Amid a large windfall of Digital Millennium Copyright Act claims that’s left many streamers having to delete years worth of old streams, Twitch creators have started reporting a new problem – getting DMCA’d for in-game audio. Several have tweeted about various sound effects that are triggering claims, leaving archived streams muted.
Incidents that have been highlighted so far range from bird and insect noises in Hitman: Blood Money, to police sirens in Persona 5, to the grandfather clock in VR game Emily Wants To Play, and wind from World of Warcraft, causing the on-demand version of the videos to be muted. Frustrating as is, this wave of ultra-specific examples comes as Twitch advised users to “mute in-game audio” in order to avoid the DMCA clampdown that’s taken effect.
Creators on the platform were left frantically trying to salvage scraps of their entire back catalogue when a sudden surge in DMCA notices from music labels meant whole swathes of old streams and clips would be deleted. Specific support and communication from Twitch was limited, to say the least, forcing users to bulk-delete years of work. Twitch did acknowledge this and apologise. According to screenshots, the sound effects above were flagged due to being linked to libraries of stock sounds.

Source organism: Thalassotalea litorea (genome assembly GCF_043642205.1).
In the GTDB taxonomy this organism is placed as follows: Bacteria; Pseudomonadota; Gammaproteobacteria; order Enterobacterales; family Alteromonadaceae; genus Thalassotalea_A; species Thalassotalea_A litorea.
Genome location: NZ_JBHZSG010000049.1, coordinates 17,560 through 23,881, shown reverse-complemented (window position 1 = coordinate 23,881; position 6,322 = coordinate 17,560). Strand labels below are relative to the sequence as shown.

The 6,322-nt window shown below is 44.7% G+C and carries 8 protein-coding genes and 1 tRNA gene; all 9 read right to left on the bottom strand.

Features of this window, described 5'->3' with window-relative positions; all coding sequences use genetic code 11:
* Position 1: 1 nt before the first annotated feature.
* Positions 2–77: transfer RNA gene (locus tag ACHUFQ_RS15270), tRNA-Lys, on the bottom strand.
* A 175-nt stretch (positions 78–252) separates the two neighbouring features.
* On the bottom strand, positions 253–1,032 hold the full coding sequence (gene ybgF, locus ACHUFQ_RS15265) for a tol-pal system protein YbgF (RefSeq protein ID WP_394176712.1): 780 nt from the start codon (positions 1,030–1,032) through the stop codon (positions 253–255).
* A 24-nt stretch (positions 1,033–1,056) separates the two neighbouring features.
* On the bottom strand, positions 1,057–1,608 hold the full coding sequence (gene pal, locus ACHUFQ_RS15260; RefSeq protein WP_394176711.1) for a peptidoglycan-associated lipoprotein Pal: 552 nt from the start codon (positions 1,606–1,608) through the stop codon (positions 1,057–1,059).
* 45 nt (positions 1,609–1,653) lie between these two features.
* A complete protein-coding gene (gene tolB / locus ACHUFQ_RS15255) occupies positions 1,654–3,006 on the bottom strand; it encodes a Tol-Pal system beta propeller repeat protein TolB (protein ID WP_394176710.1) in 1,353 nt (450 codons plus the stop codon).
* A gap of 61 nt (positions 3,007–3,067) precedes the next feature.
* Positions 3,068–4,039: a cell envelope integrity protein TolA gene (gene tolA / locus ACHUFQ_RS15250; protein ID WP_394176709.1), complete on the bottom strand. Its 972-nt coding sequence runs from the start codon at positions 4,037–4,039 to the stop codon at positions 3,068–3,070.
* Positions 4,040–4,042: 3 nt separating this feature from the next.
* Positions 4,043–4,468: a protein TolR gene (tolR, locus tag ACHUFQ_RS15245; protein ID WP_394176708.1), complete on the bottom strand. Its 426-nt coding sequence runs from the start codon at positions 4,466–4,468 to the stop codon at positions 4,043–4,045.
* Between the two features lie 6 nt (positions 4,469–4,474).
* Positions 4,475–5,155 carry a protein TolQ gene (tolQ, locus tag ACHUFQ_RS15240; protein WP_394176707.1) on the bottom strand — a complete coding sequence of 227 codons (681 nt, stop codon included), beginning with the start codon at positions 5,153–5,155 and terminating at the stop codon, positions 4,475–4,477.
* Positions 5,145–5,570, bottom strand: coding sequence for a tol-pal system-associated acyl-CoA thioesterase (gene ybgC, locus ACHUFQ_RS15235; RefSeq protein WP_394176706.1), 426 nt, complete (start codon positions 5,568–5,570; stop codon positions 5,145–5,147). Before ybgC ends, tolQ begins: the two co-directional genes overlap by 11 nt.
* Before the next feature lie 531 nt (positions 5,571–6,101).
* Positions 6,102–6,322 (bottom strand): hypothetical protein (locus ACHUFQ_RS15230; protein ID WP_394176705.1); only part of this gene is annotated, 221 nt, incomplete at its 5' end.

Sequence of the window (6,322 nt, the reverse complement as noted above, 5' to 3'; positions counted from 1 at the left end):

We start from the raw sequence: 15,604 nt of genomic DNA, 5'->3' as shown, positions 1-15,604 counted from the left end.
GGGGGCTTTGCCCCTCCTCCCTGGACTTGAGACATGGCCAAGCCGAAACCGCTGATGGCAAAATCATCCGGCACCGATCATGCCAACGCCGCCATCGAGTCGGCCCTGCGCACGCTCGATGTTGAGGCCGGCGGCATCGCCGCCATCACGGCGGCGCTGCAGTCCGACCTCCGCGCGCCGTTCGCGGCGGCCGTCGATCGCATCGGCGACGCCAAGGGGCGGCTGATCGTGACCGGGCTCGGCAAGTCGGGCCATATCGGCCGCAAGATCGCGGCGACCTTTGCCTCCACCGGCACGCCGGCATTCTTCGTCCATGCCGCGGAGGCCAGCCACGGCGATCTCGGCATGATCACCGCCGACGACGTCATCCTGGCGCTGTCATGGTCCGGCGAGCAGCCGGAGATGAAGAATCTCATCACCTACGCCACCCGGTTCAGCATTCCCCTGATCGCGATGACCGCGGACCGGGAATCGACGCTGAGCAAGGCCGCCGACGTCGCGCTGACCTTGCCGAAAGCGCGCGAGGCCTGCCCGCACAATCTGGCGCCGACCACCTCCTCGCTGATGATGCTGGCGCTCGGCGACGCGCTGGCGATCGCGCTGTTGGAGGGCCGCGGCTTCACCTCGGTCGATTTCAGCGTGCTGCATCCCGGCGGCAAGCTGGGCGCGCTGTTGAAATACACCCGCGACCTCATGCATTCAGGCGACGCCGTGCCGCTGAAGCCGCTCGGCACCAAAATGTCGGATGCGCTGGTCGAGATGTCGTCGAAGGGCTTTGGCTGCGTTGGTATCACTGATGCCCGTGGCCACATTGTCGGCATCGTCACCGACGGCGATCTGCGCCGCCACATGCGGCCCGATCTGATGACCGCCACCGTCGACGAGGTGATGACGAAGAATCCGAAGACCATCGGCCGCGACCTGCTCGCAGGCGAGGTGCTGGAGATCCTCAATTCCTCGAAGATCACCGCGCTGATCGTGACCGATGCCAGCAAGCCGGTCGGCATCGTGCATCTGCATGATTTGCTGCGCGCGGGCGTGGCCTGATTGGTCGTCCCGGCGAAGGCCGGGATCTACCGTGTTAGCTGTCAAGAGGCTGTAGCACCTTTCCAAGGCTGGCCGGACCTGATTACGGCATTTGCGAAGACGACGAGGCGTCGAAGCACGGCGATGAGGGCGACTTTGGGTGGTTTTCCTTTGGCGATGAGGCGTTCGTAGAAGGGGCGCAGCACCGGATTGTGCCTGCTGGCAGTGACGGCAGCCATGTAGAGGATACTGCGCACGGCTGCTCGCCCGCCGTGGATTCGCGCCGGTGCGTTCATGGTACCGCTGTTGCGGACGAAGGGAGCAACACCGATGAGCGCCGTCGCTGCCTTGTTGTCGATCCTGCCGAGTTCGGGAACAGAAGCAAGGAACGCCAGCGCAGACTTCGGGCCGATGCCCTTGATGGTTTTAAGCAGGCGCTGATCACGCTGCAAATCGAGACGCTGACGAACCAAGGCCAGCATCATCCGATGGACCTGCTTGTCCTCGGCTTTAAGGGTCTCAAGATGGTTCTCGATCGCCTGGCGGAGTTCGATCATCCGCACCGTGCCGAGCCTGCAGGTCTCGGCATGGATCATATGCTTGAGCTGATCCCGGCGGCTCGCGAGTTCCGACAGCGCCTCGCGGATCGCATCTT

On a slightly lighter note, streamer Ceddy poked fun at the absurdity of the situation by posting a clip of him playing Overwatch providing all the sound effects himself.
I’m a simple streamer, if Twitch tells me to mute my in game audio, I will mute my in game audio. It’s not like I cannot make my own in game audio. Be able to adapt y’all !!!
/s /s /s /s /s /s /s /s /s pic.twitter.com/Rl4WemN4ON
— Ceddy (@CeddyOrNot) November 12, 2020
As untenable as it is, right now it looks like muting the game might be the only defence from spurious claims, at least for the time-being.